A low variation tile means there is little difference between each tile and, when the tile is laid, the finished result will look extremely similar to the sample you saw in-store. A good example of a uniform tile would be a white wall tile.

Meanwhile, a high variation tile will deliver the complete opposite look. Each individual tile is different and, when laid together, will show a variety of colours and textures.


To make this clear all our tiles have a V rating from 1 to 4.

V1 – Uniform – minimal differences between pieces of the same production run.

V2 – Slight - clearly distinguishable differences in texture and/or pattern, with similar colours.

V3 – Moderate – the number of colours on each piece vary significantly, but they do not differ greatly between pieces.

V4 – Substantial – random colour differences from tile to tile so that one tile may have totally different colours from another tile.

The Artisan Rose Mallow pictured above is a good example of a tile with a high variation rating of 4. When laying this type of tile, we recommend mixing up the different shades to ensure it looks completely random.


Featured tile: Context White 6x30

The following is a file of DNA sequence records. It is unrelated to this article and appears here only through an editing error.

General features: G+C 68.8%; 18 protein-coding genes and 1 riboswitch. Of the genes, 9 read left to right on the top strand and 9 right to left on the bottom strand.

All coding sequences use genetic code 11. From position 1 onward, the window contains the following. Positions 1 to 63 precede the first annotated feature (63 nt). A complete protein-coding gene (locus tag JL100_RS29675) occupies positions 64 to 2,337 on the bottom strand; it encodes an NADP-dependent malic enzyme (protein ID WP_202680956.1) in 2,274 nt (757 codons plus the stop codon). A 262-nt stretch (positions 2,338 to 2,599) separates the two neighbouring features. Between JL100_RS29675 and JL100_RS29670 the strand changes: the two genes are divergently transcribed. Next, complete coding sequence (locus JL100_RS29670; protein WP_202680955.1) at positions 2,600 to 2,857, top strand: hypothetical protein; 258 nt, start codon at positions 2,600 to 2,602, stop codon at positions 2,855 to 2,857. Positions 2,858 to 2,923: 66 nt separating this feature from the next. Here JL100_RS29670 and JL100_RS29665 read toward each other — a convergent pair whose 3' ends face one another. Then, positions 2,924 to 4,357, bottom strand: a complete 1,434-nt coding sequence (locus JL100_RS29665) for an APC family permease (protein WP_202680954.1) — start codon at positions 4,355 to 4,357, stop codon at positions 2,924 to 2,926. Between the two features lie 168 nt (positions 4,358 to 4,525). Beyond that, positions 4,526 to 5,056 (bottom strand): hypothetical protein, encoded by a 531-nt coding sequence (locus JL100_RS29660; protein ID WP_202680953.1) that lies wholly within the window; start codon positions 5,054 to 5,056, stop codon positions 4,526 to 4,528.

Context White (above) is a stone-look tile with a moderate variation rating of 3. You can see that when laid the individual piece has a lot going on and varies significantly but overall the tiles look similar.

While the difference in variation and tile faces doesn’t determine the quality of the tile, it does have the most impact on how the end result will look. Italians are leading the way with new ideas, they have design teams who study the natural materials for beautiful replicas and are at the forefront of innovative designs.


What’s the difference between a tile’s nominal size and true size?

Featured tile: Waterfall Dark Matt 45x90 | Waterfall Silver Matt 45x90


When purchasing tiles it is vital you know the "true size" in comparison to the "nominal size".

The nominal size is what you will see in stores and online, this is the expected production size e.g. 600x600, not necessarily the exact size.

The true size refers to the actual measurements of the tile, meaning that a 600x600 tile displayed is, in fact, 598x598 (for example).

This is the result of the manufacturing process, where product sizes vary or machining to a set size takes place. While these variations in size may not seem that important, when it comes to laying your tiles it can have a profound effect on the finished result.

In some cases, you may have chosen a tile to fit an exact space, like a kitchen splashback, without knowing the actual measurements you may end up with a few millimetres gap or too much tile that needs cutting down. Or, you may be mixing tiles with the same nominal size but different true sizes, resulting in the grout joints not lining up between walls & floors.

Top Tip: If you decide to continue your tiles from the floor to the ceiling make sure you check the true size of both of the tiles if you want the lines to match up.